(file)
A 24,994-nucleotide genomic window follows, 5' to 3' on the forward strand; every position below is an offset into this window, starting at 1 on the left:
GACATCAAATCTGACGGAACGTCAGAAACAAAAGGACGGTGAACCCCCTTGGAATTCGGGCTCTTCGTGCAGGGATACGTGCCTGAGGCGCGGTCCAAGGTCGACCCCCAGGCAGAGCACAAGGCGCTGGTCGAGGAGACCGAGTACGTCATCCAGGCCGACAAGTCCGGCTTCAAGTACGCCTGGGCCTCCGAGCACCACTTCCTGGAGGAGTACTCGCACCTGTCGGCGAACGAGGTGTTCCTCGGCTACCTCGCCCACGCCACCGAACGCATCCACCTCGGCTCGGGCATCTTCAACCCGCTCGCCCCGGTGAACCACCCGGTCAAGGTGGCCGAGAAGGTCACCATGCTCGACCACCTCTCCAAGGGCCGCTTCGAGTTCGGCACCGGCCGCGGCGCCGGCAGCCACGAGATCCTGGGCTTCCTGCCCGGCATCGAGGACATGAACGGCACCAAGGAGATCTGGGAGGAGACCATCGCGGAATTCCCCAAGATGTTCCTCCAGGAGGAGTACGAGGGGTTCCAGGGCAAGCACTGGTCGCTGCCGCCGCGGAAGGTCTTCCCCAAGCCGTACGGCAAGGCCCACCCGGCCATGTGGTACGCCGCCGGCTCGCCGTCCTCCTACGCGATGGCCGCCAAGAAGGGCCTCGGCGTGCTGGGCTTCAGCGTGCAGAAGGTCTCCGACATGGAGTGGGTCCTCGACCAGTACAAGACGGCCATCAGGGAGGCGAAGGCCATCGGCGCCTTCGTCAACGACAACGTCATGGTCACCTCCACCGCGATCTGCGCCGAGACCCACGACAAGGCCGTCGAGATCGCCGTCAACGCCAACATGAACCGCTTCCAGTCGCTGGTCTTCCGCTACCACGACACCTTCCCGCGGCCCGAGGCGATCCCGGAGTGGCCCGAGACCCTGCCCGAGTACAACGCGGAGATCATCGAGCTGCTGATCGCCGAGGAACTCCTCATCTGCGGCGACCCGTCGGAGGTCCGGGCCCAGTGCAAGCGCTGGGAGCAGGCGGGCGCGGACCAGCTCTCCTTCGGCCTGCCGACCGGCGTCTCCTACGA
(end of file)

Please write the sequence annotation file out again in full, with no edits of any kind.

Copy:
A 24,994-nucleotide genomic window follows, 5' to 3' on the forward strand; every position below is an offset into this window, starting at 1 on the left:
GACATCAAATCTGACGGAACGTCAGAAACAAAAGGACGGTGAACCCCCTTGGAATTCGGGCTCTTCGTGCAGGGATACGTGCCTGAGGCGCGGTCCAAGGTCGACCCCCAGGCAGAGCACAAGGCGCTGGTCGAGGAGACCGAGTACGTCATCCAGGCCGACAAGTCCGGCTTCAAGTACGCCTGGGCCTCCGAGCACCACTTCCTGGAGGAGTACTCGCACCTGTCGGCGAACGAGGTGTTCCTCGGCTACCTCGCCCACGCCACCGAACGCATCCACCTCGGCTCGGGCATCTTCAACCCGCTCGCCCCGGTGAACCACCCGGTCAAGGTGGCCGAGAAGGTCACCATGCTCGACCACCTCTCCAAGGGCCGCTTCGAGTTCGGCACCGGCCGCGGCGCCGGCAGCCACGAGATCCTGGGCTTCCTGCCCGGCATCGAGGACATGAACGGCACCAAGGAGATCTGGGAGGAGACCATCGCGGAATTCCCCAAGATGTTCCTCCAGGAGGAGTACGAGGGGTTCCAGGGCAAGCACTGGTCGCTGCCGCCGCGGAAGGTCTTCCCCAAGCCGTACGGCAAGGCCCACCCGGCCATGTGGTACGCCGCCGGCTCGCCGTCCTCCTACGCGATGGCCGCCAAGAAGGGCCTCGGCGTGCTGGGCTTCAGCGTGCAGAAGGTCTCCGACATGGAGTGGGTCCTCGACCAGTACAAGACGGCCATCAGGGAGGCGAAGGCCATCGGCGCCTTCGTCAACGACAACGTCATGGTCACCTCCACCGCGATCTGCGCCGAGACCCACGACAAGGCCGTCGAGATCGCCGTCAACGCCAACATGAACCGCTTCCAGTCGCTGGTCTTCCGCTACCACGACACCTTCCCGCGGCCCGAGGCGATCCCGGAGTGGCCCGAGACCCTGCCCGAGTACAACGCGGAGATCATCGAGCTGCTGATCGCCGAGGAACTCCTCATCTGCGGCGACCCGTCGGAGGTCCGGGCCCAGTGCAAGCGCTGGGAGCAGGCGGGCGCGGACCAGCTCTCCTTCGGCCTGCCGACCGGCGTCTCCTACGA